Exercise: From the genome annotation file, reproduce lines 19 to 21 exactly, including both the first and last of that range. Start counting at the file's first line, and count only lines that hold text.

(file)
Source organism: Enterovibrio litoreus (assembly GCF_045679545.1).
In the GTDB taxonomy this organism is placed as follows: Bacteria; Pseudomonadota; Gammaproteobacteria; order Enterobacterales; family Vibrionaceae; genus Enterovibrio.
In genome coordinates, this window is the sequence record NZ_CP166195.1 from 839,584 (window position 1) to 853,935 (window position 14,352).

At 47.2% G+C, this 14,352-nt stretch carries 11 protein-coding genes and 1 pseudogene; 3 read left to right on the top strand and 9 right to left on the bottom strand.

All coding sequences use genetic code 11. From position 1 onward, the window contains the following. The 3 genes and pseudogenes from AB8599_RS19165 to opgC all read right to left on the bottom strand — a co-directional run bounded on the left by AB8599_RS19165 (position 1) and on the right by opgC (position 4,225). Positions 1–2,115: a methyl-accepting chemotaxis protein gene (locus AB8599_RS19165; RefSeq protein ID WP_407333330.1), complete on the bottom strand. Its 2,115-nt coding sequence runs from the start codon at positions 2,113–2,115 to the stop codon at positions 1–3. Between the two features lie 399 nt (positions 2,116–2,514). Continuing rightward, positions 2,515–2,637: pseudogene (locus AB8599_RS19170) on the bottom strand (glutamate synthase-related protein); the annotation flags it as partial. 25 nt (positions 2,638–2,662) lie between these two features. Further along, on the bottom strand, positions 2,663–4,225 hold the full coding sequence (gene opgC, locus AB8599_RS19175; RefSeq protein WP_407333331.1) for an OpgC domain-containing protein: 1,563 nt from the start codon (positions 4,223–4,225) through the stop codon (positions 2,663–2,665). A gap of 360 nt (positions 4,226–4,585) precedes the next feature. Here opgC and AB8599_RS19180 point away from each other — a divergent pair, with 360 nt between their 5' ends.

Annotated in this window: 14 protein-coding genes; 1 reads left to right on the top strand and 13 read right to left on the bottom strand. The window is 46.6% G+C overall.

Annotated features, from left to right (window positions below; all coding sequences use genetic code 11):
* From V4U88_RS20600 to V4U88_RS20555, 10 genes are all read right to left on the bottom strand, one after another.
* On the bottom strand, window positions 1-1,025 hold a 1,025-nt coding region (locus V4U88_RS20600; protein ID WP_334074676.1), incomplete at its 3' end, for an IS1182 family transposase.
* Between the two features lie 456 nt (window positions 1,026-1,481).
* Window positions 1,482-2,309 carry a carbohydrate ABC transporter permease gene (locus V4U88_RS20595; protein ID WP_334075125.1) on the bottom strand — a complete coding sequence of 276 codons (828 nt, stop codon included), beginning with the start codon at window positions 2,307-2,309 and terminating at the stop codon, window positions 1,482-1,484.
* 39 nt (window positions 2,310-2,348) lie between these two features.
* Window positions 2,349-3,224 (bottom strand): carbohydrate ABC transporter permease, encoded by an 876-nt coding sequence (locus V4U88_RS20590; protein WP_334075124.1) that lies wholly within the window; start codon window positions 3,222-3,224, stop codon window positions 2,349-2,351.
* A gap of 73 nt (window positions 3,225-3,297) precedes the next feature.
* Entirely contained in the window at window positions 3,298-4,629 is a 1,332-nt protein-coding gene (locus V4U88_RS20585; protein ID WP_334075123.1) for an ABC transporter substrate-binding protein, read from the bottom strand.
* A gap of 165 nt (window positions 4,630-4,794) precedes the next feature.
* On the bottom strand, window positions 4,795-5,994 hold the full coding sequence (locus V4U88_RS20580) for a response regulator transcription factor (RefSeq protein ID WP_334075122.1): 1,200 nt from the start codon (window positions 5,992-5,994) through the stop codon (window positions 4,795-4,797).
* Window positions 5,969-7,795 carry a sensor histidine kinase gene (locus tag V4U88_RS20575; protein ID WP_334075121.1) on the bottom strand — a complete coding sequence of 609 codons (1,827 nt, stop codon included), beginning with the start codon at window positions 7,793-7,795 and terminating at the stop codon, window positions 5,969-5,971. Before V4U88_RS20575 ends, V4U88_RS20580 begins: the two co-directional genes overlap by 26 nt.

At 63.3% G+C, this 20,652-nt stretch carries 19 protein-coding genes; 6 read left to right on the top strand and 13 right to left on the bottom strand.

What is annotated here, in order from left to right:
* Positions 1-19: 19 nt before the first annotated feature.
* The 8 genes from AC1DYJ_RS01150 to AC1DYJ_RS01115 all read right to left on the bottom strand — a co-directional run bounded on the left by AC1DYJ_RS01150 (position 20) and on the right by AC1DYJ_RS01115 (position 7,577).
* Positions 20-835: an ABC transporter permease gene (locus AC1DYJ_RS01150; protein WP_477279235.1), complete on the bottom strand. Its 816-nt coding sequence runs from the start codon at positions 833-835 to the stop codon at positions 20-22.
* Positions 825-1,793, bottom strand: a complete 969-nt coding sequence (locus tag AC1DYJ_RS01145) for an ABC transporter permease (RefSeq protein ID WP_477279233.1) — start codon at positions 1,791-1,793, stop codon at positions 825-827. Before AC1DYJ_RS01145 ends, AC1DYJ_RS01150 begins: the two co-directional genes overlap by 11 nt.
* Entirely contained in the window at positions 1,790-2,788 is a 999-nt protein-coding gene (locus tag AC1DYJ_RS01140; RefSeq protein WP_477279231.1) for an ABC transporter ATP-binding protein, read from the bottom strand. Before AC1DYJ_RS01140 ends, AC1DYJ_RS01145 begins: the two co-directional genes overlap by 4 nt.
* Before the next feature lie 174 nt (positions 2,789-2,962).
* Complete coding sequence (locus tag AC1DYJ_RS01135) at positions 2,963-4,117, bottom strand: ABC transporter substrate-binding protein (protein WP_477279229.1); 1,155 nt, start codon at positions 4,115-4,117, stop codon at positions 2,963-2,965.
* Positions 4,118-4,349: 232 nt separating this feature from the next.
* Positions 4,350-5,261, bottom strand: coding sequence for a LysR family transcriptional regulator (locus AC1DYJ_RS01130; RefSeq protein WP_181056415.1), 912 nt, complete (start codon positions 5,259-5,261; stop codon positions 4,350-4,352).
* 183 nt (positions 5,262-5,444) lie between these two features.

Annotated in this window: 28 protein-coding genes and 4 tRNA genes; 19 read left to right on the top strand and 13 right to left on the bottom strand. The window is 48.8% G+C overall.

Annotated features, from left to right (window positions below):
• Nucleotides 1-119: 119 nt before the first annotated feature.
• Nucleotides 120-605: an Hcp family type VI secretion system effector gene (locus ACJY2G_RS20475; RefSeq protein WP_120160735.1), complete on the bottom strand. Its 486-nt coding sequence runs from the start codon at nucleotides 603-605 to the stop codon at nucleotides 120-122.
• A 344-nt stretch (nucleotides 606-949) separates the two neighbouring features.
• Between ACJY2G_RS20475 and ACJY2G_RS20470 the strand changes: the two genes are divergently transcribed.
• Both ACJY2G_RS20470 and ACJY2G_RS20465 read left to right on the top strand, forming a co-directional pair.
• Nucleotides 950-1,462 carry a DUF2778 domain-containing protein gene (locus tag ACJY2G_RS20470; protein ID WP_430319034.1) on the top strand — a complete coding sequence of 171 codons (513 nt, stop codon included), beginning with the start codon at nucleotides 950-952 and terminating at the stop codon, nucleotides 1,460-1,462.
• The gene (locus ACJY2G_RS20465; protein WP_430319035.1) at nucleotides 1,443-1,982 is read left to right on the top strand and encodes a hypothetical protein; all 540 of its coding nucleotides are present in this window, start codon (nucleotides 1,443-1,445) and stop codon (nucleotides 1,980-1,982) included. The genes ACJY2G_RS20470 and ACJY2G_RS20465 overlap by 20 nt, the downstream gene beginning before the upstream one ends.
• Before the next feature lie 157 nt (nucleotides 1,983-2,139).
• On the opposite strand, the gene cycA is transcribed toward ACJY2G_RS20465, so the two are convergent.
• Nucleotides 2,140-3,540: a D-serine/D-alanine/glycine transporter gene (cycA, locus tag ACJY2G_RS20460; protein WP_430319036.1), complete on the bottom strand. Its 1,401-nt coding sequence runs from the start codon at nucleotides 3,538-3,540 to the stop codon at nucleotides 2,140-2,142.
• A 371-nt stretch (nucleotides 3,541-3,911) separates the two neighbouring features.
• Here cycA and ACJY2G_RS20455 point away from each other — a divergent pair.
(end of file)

At 63.3% G+C, this 20,652-nt stretch carries 19 protein-coding genes; 6 read left to right on the top strand and 13 right to left on the bottom strand.

What is annotated here, in order from left to right:
* Positions 1-19: 19 nt before the first annotated feature.